Another resource we used was this list of 15 foods you don’t need to buy organic from Eating Well.


Eating organic can certainly more expensive, so having some resources to help you choose the right types of fresh produce is important.


Why did we choose to even worry about buying organic vegetables? Great question!


Before having kids, I can’t honestly say that it was something that crossed my mind very often. We just ate whatever was on sale.


But, when we had kids, I wanted to make sure that I was providing them with the best nutrition I could based upon my knowledge of food. With things like autism and learning disabilities on the rise and the fact that we often don’t know what causes these things, I knew the food was one thing I could have control of and try to do what I felt was best for our kids.




Different Ways to Make Baby Food at Home

There are a couple of different cooking processes I used when making baby food at home. There are 4 main methods of cooking and preparing baby food.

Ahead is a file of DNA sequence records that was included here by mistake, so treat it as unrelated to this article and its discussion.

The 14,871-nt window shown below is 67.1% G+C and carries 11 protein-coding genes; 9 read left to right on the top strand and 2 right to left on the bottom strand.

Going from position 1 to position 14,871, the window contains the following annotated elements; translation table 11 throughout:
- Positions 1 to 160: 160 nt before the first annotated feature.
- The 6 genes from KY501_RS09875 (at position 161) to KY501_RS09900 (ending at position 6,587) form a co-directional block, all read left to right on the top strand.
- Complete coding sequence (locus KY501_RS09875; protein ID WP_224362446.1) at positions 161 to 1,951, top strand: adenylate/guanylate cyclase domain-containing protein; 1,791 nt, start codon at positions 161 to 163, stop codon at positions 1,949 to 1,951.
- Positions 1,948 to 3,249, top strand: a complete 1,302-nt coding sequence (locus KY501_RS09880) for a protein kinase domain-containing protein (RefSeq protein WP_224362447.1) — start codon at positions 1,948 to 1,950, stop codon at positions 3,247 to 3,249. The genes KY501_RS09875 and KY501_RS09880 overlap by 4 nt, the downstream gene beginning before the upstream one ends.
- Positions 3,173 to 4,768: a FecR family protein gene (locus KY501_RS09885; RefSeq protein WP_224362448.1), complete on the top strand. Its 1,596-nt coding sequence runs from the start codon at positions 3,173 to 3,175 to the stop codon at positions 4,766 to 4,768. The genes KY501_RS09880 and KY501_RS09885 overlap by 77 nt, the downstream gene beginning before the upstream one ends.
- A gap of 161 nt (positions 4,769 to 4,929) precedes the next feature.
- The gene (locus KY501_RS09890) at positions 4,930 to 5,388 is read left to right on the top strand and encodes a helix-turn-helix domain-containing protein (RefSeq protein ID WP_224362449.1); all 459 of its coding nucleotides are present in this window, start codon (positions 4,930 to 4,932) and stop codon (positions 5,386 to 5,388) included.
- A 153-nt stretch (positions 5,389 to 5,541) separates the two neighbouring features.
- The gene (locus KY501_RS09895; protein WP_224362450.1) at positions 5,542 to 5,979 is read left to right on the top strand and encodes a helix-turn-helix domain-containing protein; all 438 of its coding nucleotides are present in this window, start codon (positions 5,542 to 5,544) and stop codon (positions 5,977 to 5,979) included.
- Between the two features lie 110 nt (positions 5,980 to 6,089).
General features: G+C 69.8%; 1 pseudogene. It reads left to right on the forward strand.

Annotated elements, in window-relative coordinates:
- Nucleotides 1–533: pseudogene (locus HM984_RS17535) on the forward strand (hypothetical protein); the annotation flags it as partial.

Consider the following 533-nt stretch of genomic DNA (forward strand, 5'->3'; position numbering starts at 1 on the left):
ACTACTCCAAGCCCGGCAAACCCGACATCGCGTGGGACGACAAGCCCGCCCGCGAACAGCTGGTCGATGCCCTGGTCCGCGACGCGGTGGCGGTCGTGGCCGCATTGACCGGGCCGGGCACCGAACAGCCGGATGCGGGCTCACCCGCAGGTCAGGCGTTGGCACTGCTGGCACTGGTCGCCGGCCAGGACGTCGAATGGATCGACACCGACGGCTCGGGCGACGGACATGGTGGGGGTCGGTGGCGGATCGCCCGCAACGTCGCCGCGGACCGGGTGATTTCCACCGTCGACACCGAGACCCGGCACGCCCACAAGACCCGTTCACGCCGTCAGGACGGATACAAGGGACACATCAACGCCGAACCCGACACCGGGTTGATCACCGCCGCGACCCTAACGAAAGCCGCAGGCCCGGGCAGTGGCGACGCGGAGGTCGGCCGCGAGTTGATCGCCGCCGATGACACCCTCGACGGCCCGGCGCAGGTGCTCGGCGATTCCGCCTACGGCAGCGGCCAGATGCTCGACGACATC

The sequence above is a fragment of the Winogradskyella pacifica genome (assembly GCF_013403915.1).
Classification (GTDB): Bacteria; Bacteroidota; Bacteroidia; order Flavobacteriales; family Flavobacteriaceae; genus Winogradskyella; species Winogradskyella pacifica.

Steam Your Produce to Make Baby Food

We usually steamed most of the food in a vegetable steamer basket. The process of steaming baby food is very straightforward. You will take a medium or large saucepot. The steamer basket opens up and sits right on top of the pot you’re using. Them, you put your raw fruits or vegetables on top. You can then put the lid on top if you want, but you don’t have to. When the produce you’re cooking is soft, you’ll know it’s ready. Then, you’ll want to blend it. More on that in a minute.


Boil Your Produce to Make Baby Food

I do boil carrots in a pot on the stove in water until tender. I have found boiling some of the harder vegetables to be much easier and faster than steaming them. I know you likely lose out on some of the important vitamins and minerals in the water, but I have a solution for that. I don’t throw the water out until I’ve made the baby food. Carrots produce a pretty thick puree, and I always added back some of the water from boiling to thin it out.



Roast Your Produce to Make Baby Food

One of the foods we cook in the oven most often is sweet potatoes. We put them on a cooking sheet and place them in the oven at 350 degrees for an hour. I let them cool and then peel out the inside of the potato. Much like carrots, sweet potatoes make a really thick baby food puree once blended. I recommend adding some water to thin out the baby food.